MAT-2007904 v2.0

PressureWire™ X Guidewire


Indications: The PressureWire™ X Guidewire is indicated to direct a catheter through a blood vessel and to measure physiological parameters in the heart and in the coronary and peripheral blood vessels. Physiological parameters include blood pressure. The PressureWire™ X Guidewire can also measure blood temperature.

Contraindications: This guidewire is contraindicated for use in the cerebral vasculature.


  • No modification of this device is allowed.
  • The PressureWire™ X Guidewire is supplied sterile. Discard the guidewire if the pouch is opened or damaged, compromising the sterile barrier. The guidewire is designed for single use only and shall not be reused or resterilized. Adverse effects of using a non-sterile or resterilized guidewire may include, but are not limited to:
    • Local and/or systemic infection
    • Mechanical damage
    • Inaccurate readings
  • Observe all guidewire movements. Whenever the guidewire is moved or torqued, the tip movement should be examined under fluoroscopy. Never push, withdraw, or torque the guidewire if it meets resistance or without observing corresponding movement of the tip, otherwise vessel/ventricle trauma may occur.
  • Torquing or excessive manipulation of the guidewire in a sharp bend, against resistance, or repeated attempts to cross a total vessel occlusion may:
    • Cause dissection or perforation of blood vessels
    • Cause vessel spasm
    • Damage and/or fracture the guidewire
  • When introducing the guidewire, flush the catheter and administer anticoagulation as for a standard catheterization procedure or clotting may occur.
  • Do not use the guidewire in the ventricles if the patient has a prosthetic mechanical or biological valve. It may result in damage to both the prosthesis and the guidewire, which may cause injury or death.
  • Use of the PressureWire™ X Guidewire in conjunction with interventional devices with a short rapid exchange may result in a folded or fractured guidewire.
  • High frequency surgical devices must not be used on a patient at the same time as the guidewire.


  • The PressureWire™ X Guidewire is a delicate instrument and should be handled carefully.
  • Make sure that the transmitter is kept dry to ensure accurate pressure and/or temperature readings. Inaccurate readings may necessitate device replacement.
  • Do not use the guidewire in conjunction with atherectomy catheters. It may damage the guidewire.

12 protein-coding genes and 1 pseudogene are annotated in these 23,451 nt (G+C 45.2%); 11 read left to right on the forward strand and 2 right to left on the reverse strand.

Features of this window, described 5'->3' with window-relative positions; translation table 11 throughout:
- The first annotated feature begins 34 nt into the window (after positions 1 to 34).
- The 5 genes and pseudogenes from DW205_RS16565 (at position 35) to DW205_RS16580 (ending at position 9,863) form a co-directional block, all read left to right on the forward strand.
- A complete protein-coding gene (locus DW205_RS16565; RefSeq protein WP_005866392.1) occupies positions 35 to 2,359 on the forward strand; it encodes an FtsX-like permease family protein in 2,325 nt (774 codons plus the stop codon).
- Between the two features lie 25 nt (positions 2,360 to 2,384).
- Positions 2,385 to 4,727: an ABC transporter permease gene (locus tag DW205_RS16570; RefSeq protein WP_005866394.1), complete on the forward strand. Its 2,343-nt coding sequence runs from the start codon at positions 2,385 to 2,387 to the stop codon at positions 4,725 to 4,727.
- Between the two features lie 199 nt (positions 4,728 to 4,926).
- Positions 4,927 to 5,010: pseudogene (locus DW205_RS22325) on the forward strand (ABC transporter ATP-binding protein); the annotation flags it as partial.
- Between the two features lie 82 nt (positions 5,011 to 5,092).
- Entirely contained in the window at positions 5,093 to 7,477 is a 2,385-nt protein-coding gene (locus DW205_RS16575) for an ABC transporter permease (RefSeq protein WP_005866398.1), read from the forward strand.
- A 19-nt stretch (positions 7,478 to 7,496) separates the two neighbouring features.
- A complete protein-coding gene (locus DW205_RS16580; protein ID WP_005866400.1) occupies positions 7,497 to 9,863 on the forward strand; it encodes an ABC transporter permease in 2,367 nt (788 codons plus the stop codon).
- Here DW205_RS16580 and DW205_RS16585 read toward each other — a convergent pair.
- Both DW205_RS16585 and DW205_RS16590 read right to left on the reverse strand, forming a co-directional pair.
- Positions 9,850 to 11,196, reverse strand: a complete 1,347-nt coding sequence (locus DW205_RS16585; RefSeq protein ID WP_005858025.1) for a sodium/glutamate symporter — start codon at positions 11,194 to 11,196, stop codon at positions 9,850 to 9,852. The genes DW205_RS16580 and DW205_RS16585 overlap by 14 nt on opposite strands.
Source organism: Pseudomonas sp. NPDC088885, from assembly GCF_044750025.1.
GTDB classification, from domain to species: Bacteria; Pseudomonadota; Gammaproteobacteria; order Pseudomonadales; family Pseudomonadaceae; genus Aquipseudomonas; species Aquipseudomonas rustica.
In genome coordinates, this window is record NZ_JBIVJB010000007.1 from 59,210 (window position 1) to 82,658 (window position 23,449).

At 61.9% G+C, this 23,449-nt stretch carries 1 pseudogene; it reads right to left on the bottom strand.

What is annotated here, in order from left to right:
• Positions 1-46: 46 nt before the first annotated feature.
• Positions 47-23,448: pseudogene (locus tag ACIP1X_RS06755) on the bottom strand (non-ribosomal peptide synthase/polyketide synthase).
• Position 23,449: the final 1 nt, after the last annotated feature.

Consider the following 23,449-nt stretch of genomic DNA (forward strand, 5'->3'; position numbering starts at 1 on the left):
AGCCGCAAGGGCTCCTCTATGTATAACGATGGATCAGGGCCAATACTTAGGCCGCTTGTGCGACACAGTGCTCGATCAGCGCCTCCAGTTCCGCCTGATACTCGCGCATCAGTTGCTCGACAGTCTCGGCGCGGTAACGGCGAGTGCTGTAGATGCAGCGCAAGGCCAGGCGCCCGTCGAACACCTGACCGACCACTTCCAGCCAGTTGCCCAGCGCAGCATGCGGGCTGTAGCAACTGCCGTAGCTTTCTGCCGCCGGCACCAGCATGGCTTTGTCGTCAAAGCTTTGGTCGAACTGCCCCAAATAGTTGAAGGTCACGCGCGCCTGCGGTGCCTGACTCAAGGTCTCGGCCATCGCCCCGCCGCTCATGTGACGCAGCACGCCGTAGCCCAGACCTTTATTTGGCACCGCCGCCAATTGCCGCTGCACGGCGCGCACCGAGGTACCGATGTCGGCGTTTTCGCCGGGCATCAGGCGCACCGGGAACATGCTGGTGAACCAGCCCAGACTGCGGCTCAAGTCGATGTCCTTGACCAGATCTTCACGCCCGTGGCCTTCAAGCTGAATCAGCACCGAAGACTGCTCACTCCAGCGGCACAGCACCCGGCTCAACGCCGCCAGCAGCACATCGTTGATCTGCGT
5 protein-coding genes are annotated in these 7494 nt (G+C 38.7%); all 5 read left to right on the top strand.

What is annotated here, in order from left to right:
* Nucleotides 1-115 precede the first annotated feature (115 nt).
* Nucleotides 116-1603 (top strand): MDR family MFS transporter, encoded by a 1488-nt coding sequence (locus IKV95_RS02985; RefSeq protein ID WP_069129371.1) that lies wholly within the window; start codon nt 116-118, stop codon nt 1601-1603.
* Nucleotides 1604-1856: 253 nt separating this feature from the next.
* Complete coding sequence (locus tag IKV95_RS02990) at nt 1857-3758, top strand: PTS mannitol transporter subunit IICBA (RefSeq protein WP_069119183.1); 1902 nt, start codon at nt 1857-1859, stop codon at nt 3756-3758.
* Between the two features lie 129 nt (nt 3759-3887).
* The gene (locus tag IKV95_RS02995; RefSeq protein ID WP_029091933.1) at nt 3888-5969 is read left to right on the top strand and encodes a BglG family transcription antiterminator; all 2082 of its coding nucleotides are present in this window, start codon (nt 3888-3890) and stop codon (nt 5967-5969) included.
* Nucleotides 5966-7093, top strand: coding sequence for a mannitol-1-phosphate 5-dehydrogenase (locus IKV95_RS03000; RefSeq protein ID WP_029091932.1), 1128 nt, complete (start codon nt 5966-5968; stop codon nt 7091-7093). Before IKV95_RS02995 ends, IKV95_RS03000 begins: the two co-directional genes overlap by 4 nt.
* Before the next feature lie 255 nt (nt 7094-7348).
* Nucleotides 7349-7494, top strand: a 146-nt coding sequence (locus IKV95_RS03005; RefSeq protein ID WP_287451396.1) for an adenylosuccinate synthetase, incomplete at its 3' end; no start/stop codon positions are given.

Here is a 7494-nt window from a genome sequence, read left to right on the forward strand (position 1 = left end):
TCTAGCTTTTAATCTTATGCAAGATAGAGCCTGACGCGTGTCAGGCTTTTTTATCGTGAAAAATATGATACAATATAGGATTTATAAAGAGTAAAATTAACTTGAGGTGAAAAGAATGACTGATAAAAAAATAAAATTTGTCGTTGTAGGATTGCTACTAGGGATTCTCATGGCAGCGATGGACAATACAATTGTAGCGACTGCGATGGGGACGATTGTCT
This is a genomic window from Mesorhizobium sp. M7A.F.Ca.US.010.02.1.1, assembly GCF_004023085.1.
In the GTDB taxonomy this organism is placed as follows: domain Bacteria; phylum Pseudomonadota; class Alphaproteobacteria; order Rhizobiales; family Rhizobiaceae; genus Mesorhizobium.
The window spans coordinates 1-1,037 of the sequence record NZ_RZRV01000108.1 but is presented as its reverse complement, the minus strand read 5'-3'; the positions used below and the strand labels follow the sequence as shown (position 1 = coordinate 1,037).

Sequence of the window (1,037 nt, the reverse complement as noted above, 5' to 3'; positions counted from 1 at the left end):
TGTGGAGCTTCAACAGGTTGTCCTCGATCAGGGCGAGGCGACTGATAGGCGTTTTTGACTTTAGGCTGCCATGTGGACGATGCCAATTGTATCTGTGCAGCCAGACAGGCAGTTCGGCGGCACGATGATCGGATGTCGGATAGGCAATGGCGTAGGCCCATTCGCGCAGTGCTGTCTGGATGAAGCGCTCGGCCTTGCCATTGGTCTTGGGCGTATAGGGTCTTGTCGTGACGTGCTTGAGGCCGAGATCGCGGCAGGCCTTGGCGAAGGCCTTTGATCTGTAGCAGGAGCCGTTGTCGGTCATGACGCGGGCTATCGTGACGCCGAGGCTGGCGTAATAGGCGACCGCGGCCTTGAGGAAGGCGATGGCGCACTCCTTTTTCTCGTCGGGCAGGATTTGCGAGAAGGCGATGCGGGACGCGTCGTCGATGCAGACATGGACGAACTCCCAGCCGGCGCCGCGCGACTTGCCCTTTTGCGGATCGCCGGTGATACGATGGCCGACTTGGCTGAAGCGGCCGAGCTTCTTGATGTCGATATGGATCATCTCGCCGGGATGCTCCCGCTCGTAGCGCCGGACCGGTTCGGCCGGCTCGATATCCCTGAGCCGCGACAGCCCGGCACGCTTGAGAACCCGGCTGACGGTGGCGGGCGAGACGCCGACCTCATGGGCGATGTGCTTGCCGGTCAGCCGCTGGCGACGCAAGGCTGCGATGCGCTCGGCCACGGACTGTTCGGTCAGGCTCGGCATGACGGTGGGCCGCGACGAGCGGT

• Do not withdraw or manipulate the guidewire in a sharp-edged object. It may result in abrasion of the guidewire coating.
  • Factors that may affect the accuracy of the diagnostic information include, but are not limited to:
    • Improper placement of the aortic pressure sensor.
    • Failure to achieve maximum coronary and myocardial hyperemia in FFR procedures.
    • Blood flow affected by the position of interventional devices, such as balloon catheters.
  • Guidewire readings may be affected by defibrillation. Rezero the guidewire after defibrillation use.
  • Do not measure pressure when the guidewire sensor element is in a sharp bend or in contact with atrial or ventricular walls. It might result in pressure artifacts.
  • Do not use the PressureWire™ X Guidewire together with another guidewire, for so called jailed wire technique, due to difficulty in guidewire withdrawal and possible guidewire entrapment.
  • Store at room temperature (15°C – 25°C) in a dry and dark place.

Potential Adverse Events: Potential complications which may be encountered during all catheterization procedures include, but are not limited to: vessel dissection or occlusion, perforation, embolus, spasm, local and/or systemic infection, pneumothorax, congestive heart failure, myocardial infarction, hypotension, chest pain, renal insufficiency, serious arrhythmias, or death.

In addition, this device has a coating containing Polyethylene Glycol (PEG); potential allergic reactions (anaphylaxis) may occur during the interventional procedure if the patient is allergic to PEG.

MAT-2103599 v2.0